NCPA - National Center for Policy Analysis


January 7, 2005

With the poverty rate increasing from 11.3 percent in 2000 to 12.5 percent in 2003, there are worries that America's underclass is being left behind. These concerns are without foundation, says Robert Rector in a study by the Heritage Foundation.

There are two main reasons why policy markers should not react to the slight change in poverty in America.

First, poverty is a lagging economic indicator -- even though formal recessions usually last less than one year, the poverty rate almost always continues to rise for several years after a recession. Moreover, the poverty rate rose by a relatively small 1.2 percentage points. In contrast, during the recession in 1980, poverty went up 3.3 percentage points; in the recession that began in 1990, the poverty rate was up 2.0 percentage points.

Second, the actual conditions of those in poverty are far from the destitution often portrayed by the press and social activists. For example:

  • Forty-six percent of all poor households own their own homes; the average home is a three-bedroom house with one-and-a-half baths and a garage.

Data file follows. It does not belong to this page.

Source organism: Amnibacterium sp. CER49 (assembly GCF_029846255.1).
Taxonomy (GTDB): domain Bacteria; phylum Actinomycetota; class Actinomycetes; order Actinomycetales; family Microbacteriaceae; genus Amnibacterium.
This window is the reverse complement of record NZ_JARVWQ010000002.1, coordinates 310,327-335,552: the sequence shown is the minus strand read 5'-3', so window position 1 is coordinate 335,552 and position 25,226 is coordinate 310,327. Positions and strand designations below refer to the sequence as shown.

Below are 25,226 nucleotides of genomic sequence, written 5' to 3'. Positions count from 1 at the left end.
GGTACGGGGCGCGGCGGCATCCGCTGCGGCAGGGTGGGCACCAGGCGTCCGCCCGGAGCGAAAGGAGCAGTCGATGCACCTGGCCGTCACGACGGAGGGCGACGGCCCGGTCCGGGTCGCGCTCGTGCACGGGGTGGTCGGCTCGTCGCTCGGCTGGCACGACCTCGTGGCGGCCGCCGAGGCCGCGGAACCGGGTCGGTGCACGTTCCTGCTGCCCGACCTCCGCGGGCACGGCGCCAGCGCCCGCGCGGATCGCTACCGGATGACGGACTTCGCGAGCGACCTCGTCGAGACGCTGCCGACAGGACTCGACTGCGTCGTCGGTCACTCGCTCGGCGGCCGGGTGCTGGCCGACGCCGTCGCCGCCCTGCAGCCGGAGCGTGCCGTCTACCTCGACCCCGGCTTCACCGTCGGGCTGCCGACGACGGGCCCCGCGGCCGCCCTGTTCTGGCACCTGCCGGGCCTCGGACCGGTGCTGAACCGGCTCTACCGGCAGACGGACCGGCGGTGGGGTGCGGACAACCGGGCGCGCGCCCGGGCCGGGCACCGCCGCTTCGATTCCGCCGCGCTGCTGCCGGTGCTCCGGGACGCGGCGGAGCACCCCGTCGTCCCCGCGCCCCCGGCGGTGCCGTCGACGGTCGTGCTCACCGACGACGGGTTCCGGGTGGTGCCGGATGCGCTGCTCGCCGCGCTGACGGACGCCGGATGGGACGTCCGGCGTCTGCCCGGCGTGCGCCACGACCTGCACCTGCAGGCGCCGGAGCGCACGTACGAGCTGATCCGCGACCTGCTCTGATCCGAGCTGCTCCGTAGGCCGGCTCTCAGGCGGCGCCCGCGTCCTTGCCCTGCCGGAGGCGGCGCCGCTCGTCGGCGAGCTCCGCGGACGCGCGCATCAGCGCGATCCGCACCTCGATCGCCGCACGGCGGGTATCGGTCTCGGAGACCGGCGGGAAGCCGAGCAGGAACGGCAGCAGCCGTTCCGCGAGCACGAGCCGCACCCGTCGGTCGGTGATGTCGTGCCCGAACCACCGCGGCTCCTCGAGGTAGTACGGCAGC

• Seventy-six percent of poor households have air conditioning.
  • Nearly three-quarters of poor households own a car, with 30 percent owning two or more vehicles.
  • Ninety-seven percent of poor households have a color television, 78 percent own a VCR or DVD player, and 62 percent have cable or satellite TV reception.

Rector says that while the poor experience hardships and do not exactly live in opulence, it is nonetheless true that to be in poverty today reflects a lifestyle that would be judged as comfortable or well off just a few generations ago.

Source: Robert Rector, "Understanding Poverty and Economic Inequality in the United States," Heritage Foundation, September 15, 2004.


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